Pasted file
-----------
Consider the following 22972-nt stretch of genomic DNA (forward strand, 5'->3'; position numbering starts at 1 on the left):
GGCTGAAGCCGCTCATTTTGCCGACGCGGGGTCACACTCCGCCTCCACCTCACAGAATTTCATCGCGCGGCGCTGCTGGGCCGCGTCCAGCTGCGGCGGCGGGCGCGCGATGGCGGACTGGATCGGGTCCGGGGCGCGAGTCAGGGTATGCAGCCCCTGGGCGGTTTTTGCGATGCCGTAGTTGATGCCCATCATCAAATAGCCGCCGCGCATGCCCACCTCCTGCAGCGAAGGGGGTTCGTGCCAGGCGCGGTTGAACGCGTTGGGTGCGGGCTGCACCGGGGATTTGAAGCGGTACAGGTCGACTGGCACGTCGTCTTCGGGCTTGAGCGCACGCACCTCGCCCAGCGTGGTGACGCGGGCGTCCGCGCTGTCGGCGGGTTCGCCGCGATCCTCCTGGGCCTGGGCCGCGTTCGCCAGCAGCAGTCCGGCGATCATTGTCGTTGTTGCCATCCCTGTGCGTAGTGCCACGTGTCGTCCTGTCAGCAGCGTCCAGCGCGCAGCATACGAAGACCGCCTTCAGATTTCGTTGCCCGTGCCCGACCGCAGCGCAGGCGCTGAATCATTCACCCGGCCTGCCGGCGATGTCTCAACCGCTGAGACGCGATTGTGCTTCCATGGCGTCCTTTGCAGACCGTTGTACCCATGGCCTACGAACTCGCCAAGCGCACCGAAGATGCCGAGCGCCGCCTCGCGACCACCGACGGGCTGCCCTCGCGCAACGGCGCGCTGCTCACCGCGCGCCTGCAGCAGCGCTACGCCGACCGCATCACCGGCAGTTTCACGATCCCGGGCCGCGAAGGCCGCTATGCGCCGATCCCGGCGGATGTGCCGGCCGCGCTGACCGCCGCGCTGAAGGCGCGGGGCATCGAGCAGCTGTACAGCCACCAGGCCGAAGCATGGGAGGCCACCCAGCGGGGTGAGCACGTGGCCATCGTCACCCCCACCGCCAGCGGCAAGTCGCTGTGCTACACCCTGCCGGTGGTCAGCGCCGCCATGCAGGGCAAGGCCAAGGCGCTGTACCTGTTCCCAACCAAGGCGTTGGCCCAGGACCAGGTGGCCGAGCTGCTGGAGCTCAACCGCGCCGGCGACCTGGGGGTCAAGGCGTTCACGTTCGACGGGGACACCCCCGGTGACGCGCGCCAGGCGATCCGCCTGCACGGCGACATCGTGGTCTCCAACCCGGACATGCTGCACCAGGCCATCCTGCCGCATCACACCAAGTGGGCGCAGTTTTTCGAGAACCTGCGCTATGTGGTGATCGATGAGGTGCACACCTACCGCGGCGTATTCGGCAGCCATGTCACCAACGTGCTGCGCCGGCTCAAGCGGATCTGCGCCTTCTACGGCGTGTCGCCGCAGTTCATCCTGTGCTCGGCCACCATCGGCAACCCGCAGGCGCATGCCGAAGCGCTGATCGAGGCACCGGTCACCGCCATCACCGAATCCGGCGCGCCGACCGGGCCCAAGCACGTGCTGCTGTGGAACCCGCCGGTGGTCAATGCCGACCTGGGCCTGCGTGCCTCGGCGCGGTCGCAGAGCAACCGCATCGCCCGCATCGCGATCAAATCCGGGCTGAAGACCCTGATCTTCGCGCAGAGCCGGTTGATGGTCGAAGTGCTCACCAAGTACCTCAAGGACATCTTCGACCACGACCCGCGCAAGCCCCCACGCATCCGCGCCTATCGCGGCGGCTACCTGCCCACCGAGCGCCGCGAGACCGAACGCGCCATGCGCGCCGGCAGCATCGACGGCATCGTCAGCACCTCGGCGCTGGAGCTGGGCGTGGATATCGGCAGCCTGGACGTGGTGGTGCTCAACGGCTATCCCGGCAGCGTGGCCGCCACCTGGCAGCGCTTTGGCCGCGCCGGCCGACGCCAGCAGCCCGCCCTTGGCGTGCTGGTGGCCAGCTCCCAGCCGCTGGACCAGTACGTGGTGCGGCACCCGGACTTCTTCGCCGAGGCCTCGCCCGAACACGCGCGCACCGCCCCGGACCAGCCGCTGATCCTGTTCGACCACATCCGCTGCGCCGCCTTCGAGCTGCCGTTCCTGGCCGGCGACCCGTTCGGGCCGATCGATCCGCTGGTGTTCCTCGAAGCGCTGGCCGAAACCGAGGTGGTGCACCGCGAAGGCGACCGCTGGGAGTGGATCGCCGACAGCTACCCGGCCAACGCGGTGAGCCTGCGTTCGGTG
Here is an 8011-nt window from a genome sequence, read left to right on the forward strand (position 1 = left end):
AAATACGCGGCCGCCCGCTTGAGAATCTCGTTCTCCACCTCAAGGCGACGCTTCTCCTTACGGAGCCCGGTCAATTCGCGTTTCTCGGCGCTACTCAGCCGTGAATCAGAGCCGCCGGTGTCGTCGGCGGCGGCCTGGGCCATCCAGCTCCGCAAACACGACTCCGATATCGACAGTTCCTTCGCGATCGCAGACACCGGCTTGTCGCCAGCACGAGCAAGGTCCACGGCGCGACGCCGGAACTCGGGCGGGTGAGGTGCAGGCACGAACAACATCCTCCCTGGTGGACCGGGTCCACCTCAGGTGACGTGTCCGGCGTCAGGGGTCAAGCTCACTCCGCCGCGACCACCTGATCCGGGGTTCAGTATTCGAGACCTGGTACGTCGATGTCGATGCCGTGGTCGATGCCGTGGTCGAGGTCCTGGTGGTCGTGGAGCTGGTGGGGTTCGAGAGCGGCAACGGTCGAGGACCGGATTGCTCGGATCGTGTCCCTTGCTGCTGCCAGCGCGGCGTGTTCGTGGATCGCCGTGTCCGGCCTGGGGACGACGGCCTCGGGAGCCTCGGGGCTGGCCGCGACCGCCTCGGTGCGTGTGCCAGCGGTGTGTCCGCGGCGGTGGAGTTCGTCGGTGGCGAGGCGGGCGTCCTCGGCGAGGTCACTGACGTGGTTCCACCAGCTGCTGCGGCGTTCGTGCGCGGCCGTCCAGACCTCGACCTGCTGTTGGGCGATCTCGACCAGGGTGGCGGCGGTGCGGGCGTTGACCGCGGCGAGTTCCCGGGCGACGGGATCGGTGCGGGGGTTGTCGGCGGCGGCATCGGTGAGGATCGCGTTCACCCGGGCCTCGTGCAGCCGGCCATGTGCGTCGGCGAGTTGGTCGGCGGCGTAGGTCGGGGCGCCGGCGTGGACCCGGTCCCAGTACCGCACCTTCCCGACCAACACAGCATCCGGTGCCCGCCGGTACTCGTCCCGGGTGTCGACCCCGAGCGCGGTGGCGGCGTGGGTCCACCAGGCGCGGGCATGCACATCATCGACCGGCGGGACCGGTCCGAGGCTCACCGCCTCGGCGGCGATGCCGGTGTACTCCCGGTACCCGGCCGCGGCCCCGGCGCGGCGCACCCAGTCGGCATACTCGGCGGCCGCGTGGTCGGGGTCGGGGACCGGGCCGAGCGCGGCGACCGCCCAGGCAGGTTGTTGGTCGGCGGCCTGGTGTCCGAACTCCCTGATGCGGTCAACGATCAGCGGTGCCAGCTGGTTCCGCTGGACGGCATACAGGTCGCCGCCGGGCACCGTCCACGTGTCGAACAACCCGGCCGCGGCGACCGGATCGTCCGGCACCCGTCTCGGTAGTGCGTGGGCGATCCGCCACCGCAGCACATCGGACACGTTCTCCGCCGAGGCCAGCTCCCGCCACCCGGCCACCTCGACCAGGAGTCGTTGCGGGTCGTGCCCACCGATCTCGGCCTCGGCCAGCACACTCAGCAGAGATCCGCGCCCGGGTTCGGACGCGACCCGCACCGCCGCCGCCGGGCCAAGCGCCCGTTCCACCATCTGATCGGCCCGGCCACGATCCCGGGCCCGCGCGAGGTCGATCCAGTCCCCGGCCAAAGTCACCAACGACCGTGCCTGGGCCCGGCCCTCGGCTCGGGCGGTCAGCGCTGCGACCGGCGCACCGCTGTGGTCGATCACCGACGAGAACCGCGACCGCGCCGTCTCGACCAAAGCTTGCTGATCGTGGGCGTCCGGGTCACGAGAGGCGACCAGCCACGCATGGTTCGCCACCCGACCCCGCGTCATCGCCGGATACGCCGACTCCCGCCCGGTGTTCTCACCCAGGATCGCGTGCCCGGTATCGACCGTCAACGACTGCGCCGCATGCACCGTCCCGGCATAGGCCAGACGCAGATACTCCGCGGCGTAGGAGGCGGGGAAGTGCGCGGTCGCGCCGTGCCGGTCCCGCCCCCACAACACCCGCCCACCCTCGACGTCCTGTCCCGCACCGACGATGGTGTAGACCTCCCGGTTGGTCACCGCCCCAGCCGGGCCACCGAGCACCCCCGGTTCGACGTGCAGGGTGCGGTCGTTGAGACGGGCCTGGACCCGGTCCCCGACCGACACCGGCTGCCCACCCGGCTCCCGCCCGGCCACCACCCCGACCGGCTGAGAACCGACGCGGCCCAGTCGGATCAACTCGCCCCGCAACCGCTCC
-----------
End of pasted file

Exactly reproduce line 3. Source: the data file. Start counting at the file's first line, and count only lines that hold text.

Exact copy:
Here is an 8011-nt window from a genome sequence, read left to right on the forward strand (position 1 = left end):